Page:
If you’re a resident of Québec who’s at least 65 years of age and the home you’ve owned for at least 15 consecutive years has increased in value, you might be able to claim the grant for seniors to offset a municipal tax increase. As long as you’re eligible, this grant will help lower the amount of municipal taxes you have to pay. All you have to do is complete form TP-1029.TM-V.
The amount of your grant (up to maximum of $500) is based on your current municipal tax bill, as well as the grant amounts received by you and other co-owners during your residence's previous assessment roll.
To apply for the grant, the following conditions must apply:
- Your family income was $50,800 or less
- You received a municipal tax bill for your home in 2018 in your name, or in another co-owner’s name
- Your home is a residential building consisting of only one dwelling
- Your home is your principal residence
Note: A principal residence refers to the dwelling which you, your spouse, your former spouse, or your child used as a housing unit during the year. There are, however, several conditions that must be met before a home can be designated as a primary residence. For more information, refer to the Revenu Québec website.
In addition, you must meet one of the following two conditions:
- A potential grant amount, determined in the current assessment roll, is shown on either your 2018 municipal tax bill or on a document titled Amount of the Potential Grant to Offset a Municipal Tax Increase (this document is issued by your municipality)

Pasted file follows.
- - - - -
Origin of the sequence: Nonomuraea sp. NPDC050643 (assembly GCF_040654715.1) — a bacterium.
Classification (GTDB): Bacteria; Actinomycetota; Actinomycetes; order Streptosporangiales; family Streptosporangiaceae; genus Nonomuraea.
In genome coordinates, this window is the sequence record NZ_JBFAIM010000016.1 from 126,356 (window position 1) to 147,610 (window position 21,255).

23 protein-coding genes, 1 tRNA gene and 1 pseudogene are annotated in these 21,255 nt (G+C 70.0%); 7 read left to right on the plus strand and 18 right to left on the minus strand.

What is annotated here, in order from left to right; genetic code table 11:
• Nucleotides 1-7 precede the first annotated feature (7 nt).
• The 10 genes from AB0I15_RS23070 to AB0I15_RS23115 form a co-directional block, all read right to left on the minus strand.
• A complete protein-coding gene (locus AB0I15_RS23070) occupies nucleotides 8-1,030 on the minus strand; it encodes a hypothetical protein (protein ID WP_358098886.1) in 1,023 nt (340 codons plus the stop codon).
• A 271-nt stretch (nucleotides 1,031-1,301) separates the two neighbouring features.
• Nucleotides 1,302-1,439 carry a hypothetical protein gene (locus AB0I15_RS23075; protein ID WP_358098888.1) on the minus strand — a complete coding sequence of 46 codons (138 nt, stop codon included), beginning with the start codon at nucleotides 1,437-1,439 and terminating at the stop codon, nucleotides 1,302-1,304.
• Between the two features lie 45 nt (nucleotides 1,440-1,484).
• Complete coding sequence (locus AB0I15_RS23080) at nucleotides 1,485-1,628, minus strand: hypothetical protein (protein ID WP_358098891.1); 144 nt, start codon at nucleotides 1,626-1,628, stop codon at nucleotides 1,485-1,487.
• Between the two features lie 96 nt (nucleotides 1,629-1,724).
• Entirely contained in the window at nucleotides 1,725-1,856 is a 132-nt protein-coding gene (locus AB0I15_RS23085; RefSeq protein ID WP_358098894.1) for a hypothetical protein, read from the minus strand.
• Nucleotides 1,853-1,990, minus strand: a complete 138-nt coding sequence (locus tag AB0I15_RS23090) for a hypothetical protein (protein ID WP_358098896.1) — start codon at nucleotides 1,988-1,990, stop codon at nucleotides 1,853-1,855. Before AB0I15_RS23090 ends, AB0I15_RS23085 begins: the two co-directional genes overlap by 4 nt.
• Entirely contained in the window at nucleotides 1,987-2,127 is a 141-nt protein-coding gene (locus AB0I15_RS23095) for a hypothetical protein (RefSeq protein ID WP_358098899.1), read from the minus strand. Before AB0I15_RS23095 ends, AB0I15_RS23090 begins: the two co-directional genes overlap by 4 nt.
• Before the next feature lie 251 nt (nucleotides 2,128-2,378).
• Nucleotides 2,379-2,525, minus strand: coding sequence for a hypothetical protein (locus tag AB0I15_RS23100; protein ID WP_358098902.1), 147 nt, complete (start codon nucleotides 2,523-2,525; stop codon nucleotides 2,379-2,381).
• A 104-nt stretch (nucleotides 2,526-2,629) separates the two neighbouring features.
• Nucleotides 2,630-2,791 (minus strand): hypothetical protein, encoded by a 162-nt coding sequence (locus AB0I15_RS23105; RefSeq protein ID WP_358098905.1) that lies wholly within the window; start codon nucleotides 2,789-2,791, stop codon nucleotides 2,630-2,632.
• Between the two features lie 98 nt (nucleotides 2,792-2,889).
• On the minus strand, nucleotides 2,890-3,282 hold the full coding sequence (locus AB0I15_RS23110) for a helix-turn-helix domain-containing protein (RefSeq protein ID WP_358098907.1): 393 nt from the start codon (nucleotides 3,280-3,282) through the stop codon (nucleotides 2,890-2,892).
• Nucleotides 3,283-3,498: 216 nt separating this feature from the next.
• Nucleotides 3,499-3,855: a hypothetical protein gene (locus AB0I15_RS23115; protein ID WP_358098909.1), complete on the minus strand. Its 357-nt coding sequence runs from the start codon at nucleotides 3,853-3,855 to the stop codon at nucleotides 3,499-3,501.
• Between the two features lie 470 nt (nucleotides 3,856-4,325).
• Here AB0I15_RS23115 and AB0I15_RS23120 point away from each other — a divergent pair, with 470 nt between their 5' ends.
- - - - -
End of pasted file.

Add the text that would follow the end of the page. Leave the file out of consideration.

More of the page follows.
- A grant was provided to you or to a co-owner of the residence in the last year covered by the previous assessment roll
Note: If you sell your home on or before the billing date shown on the 2018 municipal tax bill, you won’t be able to claim this grant for 2017.
I co-own the home with my spouse or common-law partner
In some cases, your home may have been owned by your spouse before you became an owner. If that’s the case, that period of ownership still counts towards the previously mentioned 15-year time frame. If you’re a co-owner of your home, you can split the grant, but you’ll have to make sure that each co-owner files a separate copy of the TP-1029.TM-V form with their respective tax returns.
Francine purchased her home in 1999. In 2005, she married George and subsequently made him a co-owner of her property. Even though George has only co-owned this property for 12 years (as of 2017), he can still claim this credit on his return because the period of time during which Francine was the sole owner still counts towards the 15-year ownership requirement.
Note: If there’s more than two co-owners of your home, you’ll need to file paper returns (not electronically), and you’ll need to include a separate sheet listing each owner’s name and social insurance number.
When a property assessment roll is performed, it allows a municipality to take inventory of all the properties (buildings and land included) located within its territory, and determine their value. Assessment rolls are performed by municipalities every 3 years.
If the current assessment roll for your property is for the years 2018, 2019, and 2020, it means that the last year covered by your previous assessment roll is 2017 (this assessment covers the years 2015, 2016, and 2017). It also means that you’ll need to report the grant amount issued to you (and any other co-owner) for 2017 and claimed on your 2016 Québec return.
Where do I claim this?
Follow these steps in H&R Block’s 2017 tax software:
Before you begin, make sure you told us that you lived in Québec on December 31, 2017.
- On the PREPARE tab, click the OTHER icon. You’ll find yourself here:
- Under the CREDITS FOR SENIORS heading, select the checkbox labelled Grant for seniors to offset a municipal tax increase (TP-1029.TM-V) and click Continue.
- When you arrive at the page for the Grant for seniors to offset a municipal tax increase, enter your information into the tax software.